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New Jersey tall ship opportunities

by nk on 31 Jan 2012
Discovery A.J.Meerwald photo by Steve Greer .. .
There's nothing like tall ship experience to add to the portfolio of the budding sailor - 'new' techniques, sea miles, the feeling of a great sailing ship moving beneath you, and round the world the tall ship 'industry' is thriving, thanks largely to volunteers. Enthusiastic sailors living anywhere near Delaware Bay in New Jersey in the USA have the opportunity to train on New Jersey's official tall ship, the schooner A.J. Meerwald.

Yes the 2012 sailing season is right around the corner, and the Bayshore Discovery Project is looking for ship-board volunteers to come out and learn the ins and outs of sailing, navigation and maritime lore as carried out on a tall ship, and help to sail the historic tall ship, A.J. Meerwald.


She is a restored oyster dredging schooner, launched in 1928, and was one of hundreds of schooners built along South Jersey's Delaware Bayshore before the decline of the shipbuilding industry which coincided with the Great Depression.

Today, A.J. Meerwald is used for onboard educational programs in and around Delaware Bay in both New Jersey and Pennsylvania.

The training session begins on Saturday, March 3, and will continue on March 17, 31 and April 14, between 8:30 a.m. and 3 p.m. The classes are free of charge, and will be held at the home port of the Meerwald, 2800 High St. (Bivalve), Port Norris.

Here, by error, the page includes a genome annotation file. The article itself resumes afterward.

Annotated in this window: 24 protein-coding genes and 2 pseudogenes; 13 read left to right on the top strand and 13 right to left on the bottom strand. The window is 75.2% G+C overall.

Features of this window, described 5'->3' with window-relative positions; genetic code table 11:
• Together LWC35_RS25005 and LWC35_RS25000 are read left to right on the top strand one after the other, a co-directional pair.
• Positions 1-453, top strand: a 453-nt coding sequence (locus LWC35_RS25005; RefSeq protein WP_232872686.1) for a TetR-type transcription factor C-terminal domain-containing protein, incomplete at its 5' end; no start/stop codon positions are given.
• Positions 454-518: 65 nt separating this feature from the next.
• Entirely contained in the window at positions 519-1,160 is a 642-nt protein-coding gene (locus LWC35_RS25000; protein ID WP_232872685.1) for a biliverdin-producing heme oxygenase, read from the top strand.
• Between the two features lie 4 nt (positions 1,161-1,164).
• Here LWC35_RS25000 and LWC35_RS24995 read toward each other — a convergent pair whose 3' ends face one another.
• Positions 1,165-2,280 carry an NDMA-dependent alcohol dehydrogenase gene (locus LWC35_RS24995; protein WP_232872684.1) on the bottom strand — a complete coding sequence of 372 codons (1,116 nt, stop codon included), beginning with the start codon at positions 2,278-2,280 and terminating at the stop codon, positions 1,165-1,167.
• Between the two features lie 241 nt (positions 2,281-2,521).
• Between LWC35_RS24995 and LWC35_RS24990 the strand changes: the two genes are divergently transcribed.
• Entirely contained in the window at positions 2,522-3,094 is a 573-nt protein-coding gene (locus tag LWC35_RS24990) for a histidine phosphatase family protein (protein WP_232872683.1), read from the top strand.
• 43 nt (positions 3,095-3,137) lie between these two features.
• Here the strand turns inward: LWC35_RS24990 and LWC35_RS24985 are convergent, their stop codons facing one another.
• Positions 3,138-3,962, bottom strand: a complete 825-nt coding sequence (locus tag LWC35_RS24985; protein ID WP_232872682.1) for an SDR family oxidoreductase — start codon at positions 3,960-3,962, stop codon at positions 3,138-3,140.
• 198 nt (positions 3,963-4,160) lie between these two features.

Upon completion of the course, volunteers would be responsible for helping the crew sail the historic ship, greeting passengers and presenting education programs. Shipboard volunteers must attend the training session in its entirety.

No previous experience is necessary, but ship-board volunteers must be 18 years of age; teens between the ages of 14 and 17 may attend the training if accompanied by an adult.

The training session is free of charge; the only requirements are Bayshore Discovery Project membership and a minimum commitment of 20 non-sailing volunteer hours plus five sails during the season.

And if you are merely interested in tall ships but don't want to sail, the Bayshore Discovery Project will also be hosting a training session for shore-bound volunteers; those who wish to volunteer ashore may attend the March 31 training session.

Shore-bound volunteers will help in the museum, work in the Oyster Cracker cafe, and with educational programs such as the monthly Second Fridays by the Bay events. Volunteers will also help with mailings, publicity, fundraising and research activities.

The Meerwald’s ports of call for the 2012 season include Bivalve, Burlington, Greenwich, Salem, Jersey City, Edgewater, Alpine, Beach Haven, Atlantic City and Cape May.

To learn more about the Discovery Project, http://www.ajmeerwald.org/!click_here. If you are interested in attending a training session, contact the Bayshore Discovery Project at +1 856 785 2060 .

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